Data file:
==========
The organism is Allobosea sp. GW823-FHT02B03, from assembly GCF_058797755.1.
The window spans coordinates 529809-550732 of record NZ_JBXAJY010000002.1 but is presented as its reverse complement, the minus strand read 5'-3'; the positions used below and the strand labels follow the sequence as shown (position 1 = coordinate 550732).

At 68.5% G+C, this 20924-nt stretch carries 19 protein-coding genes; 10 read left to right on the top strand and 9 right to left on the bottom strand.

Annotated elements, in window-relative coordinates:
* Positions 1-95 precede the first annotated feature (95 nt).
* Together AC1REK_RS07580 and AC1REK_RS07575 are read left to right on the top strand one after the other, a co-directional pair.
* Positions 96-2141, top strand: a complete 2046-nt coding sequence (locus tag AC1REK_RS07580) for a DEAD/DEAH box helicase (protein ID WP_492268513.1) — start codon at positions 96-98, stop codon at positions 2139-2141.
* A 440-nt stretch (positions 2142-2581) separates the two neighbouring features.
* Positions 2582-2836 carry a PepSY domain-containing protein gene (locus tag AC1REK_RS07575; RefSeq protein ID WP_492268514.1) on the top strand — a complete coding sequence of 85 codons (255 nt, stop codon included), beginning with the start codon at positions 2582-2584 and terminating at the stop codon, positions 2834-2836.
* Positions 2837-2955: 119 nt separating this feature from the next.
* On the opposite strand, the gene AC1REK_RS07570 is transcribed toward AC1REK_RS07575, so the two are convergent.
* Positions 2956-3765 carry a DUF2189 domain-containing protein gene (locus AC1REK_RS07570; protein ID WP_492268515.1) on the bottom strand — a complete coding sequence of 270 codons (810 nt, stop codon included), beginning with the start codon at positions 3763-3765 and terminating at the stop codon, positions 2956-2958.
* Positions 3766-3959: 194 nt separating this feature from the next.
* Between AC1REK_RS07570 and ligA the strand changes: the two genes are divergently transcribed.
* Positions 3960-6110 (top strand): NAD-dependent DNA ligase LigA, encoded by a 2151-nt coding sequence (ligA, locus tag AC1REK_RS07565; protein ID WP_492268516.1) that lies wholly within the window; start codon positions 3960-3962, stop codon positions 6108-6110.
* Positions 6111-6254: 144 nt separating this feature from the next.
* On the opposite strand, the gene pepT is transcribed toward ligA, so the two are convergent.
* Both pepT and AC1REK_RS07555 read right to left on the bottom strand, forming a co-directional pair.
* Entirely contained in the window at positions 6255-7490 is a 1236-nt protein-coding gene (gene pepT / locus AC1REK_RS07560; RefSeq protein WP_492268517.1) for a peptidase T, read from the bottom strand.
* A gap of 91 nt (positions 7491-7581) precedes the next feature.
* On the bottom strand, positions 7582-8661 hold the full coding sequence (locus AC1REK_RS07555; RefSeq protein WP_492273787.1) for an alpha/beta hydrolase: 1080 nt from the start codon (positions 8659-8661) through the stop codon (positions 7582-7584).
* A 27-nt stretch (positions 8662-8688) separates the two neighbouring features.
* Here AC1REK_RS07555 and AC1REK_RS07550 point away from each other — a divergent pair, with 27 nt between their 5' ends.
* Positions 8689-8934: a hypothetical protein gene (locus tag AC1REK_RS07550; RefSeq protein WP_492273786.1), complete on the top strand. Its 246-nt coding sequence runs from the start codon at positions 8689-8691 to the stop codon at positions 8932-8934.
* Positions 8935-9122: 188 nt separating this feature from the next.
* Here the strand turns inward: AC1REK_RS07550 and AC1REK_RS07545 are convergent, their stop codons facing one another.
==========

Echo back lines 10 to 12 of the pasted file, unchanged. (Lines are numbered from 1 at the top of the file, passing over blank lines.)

* Positions 2837-2955: 119 nt separating this feature from the next.
* On the opposite strand, the gene AC1REK_RS07570 is transcribed toward AC1REK_RS07575, so the two are convergent.
* Positions 2956-3765 carry a DUF2189 domain-containing protein gene (locus AC1REK_RS07570; protein ID WP_492268515.1) on the bottom strand — a complete coding sequence of 270 codons (810 nt, stop codon included), beginning with the start codon at positions 3763-3765 and terminating at the stop codon, positions 2956-2958.